Before genetically analyzing fetal DNA, the researchers used digital PCR to separate and amplify the fetal DNA from maternal DNA found in maternal blood. Lo and his team hypothesized that digital PCR could more precisely detect trisomy 21 in fetal DNA than conventional PCR. Digital PCR is more sensitive than conventional PCR to very low dilutions in which there is very little of the target DNA in the sample, like in the case of fetal DNA in maternal plasma. Conventional PCR amplifies any DNA present in a sample and produces many copies of any DNA present. Therefore, if researchers used conventional PCR on maternal plasma samples, the resulting DNA may be maternal or fetal DNA. That makes the detection of rare genetic abnormalities harder. Digital PCR is better able to detect rare genetic abnormalities than conventional PCR. When using digital PCR, researchers isolate each strand of DNA present in the sample. Those isolated pieces of DNA are then amplified, or multiplied to produce many copies of the piece of DNA. By isolating and then amplifying every strand of DNA, researchers can separate the fetal DNA from the maternal DNA in a sample of maternal plasma. That ensures that researchers can more easily and accurately detect fetal abnormalities.
After amplifying the DNA using digital PCR, Lo and his colleagues determined whether they could detect trisomy 21 in the resulting isolated fetal DNA. Lo and his team first used the SNP method, which relies on differences in alleles between chromosomes. Because they first used that method, the research team only used heterozygote fetuses for that portion of the experiment. The researchers measured the ratio of alleles in fetal messenger RNA in maternal plasma. Messenger RNA is a nucleic acid that conveys the genetic information of DNA to the rest of the cell. In a fetus without trisomy 21, the researchers expected a 1:1 ratio of alleles. In a fetus with trisomy 21, they expected an overrepresented allele indicating an extra chromosome 21. The researchers used a probability test, the sequential probability ratio test or SPRT to determine the degree of overrepresentation expected in a fetus with trisomy 21 case. The probability test gave the researchers the minimum expected ratio for overrepresentation. That minimum expected ratio served as the baseline to determine whether the fetus had trisomy 21. Although the test relied on differences in alleles and therefore only worked in heterozygotic individuals, Lo and his team established that digital PCR could more sensitively detect rare genetic abnormalities in samples than conventional PCR.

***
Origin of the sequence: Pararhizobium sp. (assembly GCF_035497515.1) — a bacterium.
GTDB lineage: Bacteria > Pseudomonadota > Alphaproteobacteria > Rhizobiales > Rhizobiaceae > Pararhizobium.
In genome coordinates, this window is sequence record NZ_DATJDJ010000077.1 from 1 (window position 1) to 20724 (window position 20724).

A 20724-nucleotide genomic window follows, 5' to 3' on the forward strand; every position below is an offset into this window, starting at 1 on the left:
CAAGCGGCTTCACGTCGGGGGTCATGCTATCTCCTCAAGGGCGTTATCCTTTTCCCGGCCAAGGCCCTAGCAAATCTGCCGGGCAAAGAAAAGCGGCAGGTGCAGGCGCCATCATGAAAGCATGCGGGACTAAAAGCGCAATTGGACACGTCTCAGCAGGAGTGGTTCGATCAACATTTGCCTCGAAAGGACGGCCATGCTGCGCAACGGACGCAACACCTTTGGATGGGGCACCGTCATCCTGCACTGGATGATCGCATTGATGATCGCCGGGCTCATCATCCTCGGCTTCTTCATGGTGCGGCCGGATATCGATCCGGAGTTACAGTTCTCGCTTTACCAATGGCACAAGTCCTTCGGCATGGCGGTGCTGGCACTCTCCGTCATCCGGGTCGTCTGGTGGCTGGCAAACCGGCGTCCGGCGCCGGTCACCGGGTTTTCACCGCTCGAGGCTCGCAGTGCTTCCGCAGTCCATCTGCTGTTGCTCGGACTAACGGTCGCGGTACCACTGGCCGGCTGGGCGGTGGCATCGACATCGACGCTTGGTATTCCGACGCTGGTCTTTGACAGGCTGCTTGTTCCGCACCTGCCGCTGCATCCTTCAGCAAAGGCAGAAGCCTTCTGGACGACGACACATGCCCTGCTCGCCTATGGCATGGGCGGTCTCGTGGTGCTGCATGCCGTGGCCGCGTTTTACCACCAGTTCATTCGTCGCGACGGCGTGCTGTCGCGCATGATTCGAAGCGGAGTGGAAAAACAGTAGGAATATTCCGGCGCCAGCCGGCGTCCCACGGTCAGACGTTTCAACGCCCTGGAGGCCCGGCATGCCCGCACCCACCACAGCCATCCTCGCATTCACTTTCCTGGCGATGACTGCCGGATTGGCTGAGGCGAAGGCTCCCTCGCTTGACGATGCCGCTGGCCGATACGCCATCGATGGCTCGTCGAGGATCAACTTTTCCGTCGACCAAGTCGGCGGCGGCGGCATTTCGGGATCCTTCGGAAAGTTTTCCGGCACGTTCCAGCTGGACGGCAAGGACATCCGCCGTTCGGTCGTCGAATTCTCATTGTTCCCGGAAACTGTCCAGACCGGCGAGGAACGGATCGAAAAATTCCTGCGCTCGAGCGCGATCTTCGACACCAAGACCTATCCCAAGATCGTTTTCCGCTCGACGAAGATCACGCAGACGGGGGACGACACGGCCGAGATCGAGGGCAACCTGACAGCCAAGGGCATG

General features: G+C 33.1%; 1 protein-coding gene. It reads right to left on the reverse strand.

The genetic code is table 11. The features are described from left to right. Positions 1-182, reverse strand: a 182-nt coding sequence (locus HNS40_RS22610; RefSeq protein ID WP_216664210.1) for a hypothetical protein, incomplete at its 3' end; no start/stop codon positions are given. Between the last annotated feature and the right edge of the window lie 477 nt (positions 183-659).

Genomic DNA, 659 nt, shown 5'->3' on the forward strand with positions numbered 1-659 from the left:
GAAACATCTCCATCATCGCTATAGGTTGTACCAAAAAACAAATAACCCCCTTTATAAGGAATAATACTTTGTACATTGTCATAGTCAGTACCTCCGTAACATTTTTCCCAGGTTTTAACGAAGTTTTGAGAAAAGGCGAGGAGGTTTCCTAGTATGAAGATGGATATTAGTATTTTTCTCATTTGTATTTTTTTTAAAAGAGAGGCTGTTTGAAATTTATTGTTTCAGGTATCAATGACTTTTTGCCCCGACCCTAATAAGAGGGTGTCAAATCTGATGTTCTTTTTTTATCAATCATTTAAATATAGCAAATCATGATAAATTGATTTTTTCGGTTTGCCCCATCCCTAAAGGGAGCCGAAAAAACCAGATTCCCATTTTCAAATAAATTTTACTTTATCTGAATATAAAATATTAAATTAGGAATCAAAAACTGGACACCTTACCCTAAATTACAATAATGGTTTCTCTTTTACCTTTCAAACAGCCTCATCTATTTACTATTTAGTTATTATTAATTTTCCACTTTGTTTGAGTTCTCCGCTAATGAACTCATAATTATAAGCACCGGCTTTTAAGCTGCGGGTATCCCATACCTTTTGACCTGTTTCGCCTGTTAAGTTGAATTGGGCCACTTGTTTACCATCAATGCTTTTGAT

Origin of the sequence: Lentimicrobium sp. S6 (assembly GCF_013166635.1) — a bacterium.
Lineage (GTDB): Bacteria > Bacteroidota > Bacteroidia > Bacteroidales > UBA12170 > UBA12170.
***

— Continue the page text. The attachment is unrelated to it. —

Next, the researchers evaluated a new method to detect fetal chromosomal aneuploidies in maternal plasma without depending on allele differences. Relying on allele differences meant that prenatal tests only worked in heterozygotic individuals. Lo and his team used a method that worked for both heterozygotic and homozygotic individuals, thus acting as a more versatile test than the ones previously utilized. The team tested a method called relative chromosome dosage, or RCD analysis. When researchers use RCD, they find the ratio of chromosome 21 and chromosome 1 present in the blood. Humans have twenty-three pairs of chromosomes in every cell of their body, identified as chromosome 1 through chromosome 23. In individuals without chromosomal abnormalities, chromosomes are present in equal amounts. However, individuals with trisomy 21 have one extra copy of chromosome 21. Because chromosome 1 and chromosome 21 should be present in equal amounts in fetuses without trisomy 21, samples with a relatively higher amount of chromosome 21 indicated that the fetus had trisomy 21. Lo and his team found that at a concentration of twenty-five percent maternal plasma they could detect trisomy 21 in maternal plasma with an accuracy of ninety-seven percent.
With their experiment, Lo and his team demonstrated the feasibility of the application of digital PCR to test fetal DNA in maternal plasma for fetal chromosomal aneuploidies. The team showed that digital PCR could be used as a noninvasive method to diagnose trisomy 21 or any other chromosomal aneuploidy in fetuses prenatally. The same group completed another experiment one year later, in 2008, showing more improvements in the method to achieve a more sensitive test for trisomy 21 in cell free fetal DNA in maternal plasma.
- Lo, YM Dennis, Noemi Corbetta, Paul F. Chamberlain, Vik Rai, Ian L. Sargent, Christopher WG Redman, and James S. Wainscoat. "Presence of fetal DNA in maternal plasma and serum." The Lancet 350 (1997): 485–7. http://europepmc.org/abstract/med/9274585 (Accessed July 13, 2017).
- Lo, YM Dennis, Fiona MF Lun, KC Allen Chan, Nancy BY Tsui, Ka C. Chong, Tze K. Lau, Tak Y. Leung, Benny CY Zee, Charles R. Cantor, and Rossa WK Chiu. "Digital PCR for the molecular detection of fetal chromosomal aneuploidy." Proceedings of the National Academy of Sciences 104 (2007): 13116–21. http://www.pnas.org/content/104/32/13116.full (Accessed July 13, 2017).
- Lun, Fiona MF, Rossa WK Chiu, KC Allen Chan, Tak Yeung Leung, Tze Kin Lau, and YM Dennis Lo. "Microfluidics digital PCR reveals a higher than expected fraction of fetal DNA in maternal plasma." Clinical chemistry 54 (2008): 1664–72. http://clinchem.aaccjnls.org/content/clinchem/54/10/1664.full.pdf (Accessed July 13, 2017).
- Zimmermann, Bernhard, Wolfgang Holzgreve, Friedel Wenzel, and Sinuhe Hahn. "Novel real-time quantitative PCR test for trisomy 21." Clinical chemistry 48 (2002): 362–3. http://clinchem.aaccjnls.org/content/clinchem/48/2/362.full.pdf (Accessed July 13, 2017).